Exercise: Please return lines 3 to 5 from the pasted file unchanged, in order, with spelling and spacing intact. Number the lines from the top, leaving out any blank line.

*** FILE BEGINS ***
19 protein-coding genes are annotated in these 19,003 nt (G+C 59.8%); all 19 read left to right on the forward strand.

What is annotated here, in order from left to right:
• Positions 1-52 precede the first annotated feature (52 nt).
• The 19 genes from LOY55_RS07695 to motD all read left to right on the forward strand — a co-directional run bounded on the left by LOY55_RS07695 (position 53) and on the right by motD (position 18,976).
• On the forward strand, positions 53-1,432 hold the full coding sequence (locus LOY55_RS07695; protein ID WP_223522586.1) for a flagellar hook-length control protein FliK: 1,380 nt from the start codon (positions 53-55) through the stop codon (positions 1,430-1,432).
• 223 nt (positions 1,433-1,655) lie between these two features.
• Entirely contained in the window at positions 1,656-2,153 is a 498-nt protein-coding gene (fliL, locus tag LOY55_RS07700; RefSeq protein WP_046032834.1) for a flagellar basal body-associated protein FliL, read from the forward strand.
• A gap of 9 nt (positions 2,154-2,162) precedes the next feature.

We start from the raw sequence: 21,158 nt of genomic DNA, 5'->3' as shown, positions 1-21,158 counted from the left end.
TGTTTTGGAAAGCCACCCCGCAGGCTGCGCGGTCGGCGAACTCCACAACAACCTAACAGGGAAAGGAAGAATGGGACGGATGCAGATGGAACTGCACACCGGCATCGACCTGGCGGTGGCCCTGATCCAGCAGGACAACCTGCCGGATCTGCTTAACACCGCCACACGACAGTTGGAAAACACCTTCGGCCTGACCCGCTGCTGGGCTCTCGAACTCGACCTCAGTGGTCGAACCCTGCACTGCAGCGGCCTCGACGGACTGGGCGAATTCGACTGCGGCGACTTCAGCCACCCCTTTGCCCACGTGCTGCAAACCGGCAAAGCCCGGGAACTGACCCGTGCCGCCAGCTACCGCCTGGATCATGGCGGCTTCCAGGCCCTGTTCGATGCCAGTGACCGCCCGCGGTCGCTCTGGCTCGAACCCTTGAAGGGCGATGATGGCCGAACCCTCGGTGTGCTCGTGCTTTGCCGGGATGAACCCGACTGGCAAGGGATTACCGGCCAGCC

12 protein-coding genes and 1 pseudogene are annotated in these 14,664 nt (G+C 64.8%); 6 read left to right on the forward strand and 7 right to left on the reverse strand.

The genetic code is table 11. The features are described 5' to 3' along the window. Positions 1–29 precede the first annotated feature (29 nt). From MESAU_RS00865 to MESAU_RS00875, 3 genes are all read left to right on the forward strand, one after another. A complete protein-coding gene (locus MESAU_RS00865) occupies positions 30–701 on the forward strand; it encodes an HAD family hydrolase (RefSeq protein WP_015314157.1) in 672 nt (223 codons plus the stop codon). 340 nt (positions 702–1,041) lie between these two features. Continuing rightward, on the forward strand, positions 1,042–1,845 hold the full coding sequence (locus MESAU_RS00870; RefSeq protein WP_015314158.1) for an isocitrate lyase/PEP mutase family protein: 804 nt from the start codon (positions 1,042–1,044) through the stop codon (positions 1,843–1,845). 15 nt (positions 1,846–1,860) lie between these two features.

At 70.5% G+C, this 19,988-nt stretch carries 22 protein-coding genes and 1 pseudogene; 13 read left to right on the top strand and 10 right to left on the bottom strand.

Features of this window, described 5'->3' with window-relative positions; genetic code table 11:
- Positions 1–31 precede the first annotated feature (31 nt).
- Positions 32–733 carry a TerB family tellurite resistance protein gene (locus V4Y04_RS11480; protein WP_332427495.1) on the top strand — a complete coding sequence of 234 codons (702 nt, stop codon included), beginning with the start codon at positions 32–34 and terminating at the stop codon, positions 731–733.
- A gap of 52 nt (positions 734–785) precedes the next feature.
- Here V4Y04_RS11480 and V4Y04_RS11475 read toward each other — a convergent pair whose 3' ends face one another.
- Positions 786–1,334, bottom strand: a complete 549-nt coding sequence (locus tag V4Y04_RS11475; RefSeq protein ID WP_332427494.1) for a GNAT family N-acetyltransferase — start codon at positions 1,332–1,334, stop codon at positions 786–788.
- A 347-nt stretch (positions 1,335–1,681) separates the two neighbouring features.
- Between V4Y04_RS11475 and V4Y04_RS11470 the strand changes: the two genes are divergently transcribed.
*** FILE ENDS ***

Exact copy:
• Positions 1-52 precede the first annotated feature (52 nt).
• The 19 genes from LOY55_RS07695 to motD all read left to right on the forward strand — a co-directional run bounded on the left by LOY55_RS07695 (position 53) and on the right by motD (position 18,976).
• On the forward strand, positions 53-1,432 hold the full coding sequence (locus LOY55_RS07695; protein ID WP_223522586.1) for a flagellar hook-length control protein FliK: 1,380 nt from the start codon (positions 53-55) through the stop codon (positions 1,430-1,432).